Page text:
Review (extract) from ‘Sunday Tribune’
by Tom Widger

Terror on the Burren
(Mid to Late Teens +)

Ré Ó Laighléis

Pb 114
ISBN 0-9532777-0-4,

Price €12.50

BACK TO CATALOGUE | BUY THIS BOOK

‘The book to hand is a slim creature, but it is also vivid proof that you do not measure a book with an inch tape to see if it is the business.’

The past is not so much a foreign country; rather it sounds a very familiar place. Nothing really changes, as Oscar pointed out, only hats and adjectives. Long, long before it was choked with tour buses, a family of refugees from a Nordic country are beached on the shores of the Burren. The year is 200 BC. We are not told from what injustice or depredation they are fleeing, but whatever it was it could not have been any worse than the treatment meted out to them by the neighbouring thugs. These thugs are the Barbey of what is now Co. Clare, a murderous crew you would cross the country to avoid. Nothing much has changed.

There was no refugee agency in Co. Clare back then, so the plucky family of six dig in and muck out as best they can. All except Darkon, that is. Darkon is the queer fish who was washed up on the shores of the Burren with the other five. He will, in time, turn against his own people. Before the inevitable trouble breaks out, though, we read of how the family succeed better than they had ever hoped.

They are another example of Ó Laighléis’ shining creations. To date he has written other highly praised and award-winning books. His books read very easily (whether written in Irish or English), which means that they were written with great care and not starved of historical detail.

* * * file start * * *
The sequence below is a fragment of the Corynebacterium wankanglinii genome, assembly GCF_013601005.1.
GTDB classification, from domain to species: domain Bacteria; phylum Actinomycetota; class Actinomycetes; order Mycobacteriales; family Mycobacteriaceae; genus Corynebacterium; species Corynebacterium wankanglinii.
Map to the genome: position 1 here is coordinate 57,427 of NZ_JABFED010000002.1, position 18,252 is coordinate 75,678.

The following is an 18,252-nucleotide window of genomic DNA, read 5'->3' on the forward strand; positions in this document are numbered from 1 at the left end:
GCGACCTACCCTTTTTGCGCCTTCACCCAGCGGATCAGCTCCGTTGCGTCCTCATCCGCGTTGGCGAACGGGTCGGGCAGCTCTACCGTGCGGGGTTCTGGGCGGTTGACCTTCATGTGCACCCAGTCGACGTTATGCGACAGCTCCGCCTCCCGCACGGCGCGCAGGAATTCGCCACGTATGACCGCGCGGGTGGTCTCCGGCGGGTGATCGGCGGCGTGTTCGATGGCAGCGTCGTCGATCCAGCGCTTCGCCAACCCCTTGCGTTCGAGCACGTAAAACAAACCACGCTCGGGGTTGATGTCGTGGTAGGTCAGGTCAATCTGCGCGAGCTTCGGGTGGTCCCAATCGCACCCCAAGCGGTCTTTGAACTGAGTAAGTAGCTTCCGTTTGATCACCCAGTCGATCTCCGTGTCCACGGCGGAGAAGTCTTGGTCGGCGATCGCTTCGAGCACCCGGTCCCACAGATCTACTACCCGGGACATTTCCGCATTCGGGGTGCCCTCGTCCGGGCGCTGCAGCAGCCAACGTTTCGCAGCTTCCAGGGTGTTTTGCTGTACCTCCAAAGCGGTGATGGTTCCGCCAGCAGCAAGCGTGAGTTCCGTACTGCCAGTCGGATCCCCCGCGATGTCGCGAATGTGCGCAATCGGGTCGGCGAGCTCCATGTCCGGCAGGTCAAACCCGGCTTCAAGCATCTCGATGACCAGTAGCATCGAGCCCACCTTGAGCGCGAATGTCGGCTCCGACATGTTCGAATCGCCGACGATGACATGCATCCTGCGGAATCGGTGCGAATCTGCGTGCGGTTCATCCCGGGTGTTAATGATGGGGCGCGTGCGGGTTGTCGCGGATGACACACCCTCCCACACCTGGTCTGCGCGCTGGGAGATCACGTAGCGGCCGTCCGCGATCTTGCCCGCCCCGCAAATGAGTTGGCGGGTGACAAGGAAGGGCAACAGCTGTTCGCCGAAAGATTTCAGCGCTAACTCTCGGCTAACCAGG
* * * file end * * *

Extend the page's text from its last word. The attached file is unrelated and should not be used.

We read, for example, that combs are made from thighbones. When the patriarch of the family dies he is burned on a pyre, the ashes of which are placed in a large pot, together with gold to please a certain god. The people sleep in hollowed trees stuffed with straw, drink wine made from the berry of a certain white bush.

Lughnasa is celebrated. As is Imbolc, the God of Spring, who will fill the udders of ewes. The bad guys (the Barbey) have skulls of dead enemies hanging from their belts; at least I hope they were enemies.

Occasionally, Irish words and phrases are used. For example, one of the refugees is called Raithnika and the ‘flower’ Raithneach (pronounced rahnyack) is called after her because it grows all over the place. It does indeed grow all over the west. It is not a flower and it is a bloody nuisance come early summer.

Undoubtedly, Ó Laighléis is a gifted writer and we wait with hungry curiosity to see what he will come up with next. The book to hand is a slim creature, but it is also vivid proof that you do not measure a book with an inch tape to see if it is the business. All I’m saying is that it is a good read, but do not rely on it to get you through two weeks holidays; you will have it finished by the afternoon of the first day.

There are no hardships for the reader who wants a simple tale plainly, and sometimes colourfully, told. It comes with a double distinction of being suited to all ages. If you are reading it for a very young child, though, you will have to improvise on the bit of savagery near the end…

Tom Widger

BACK TO CATALOGUE | BUY THIS BOOK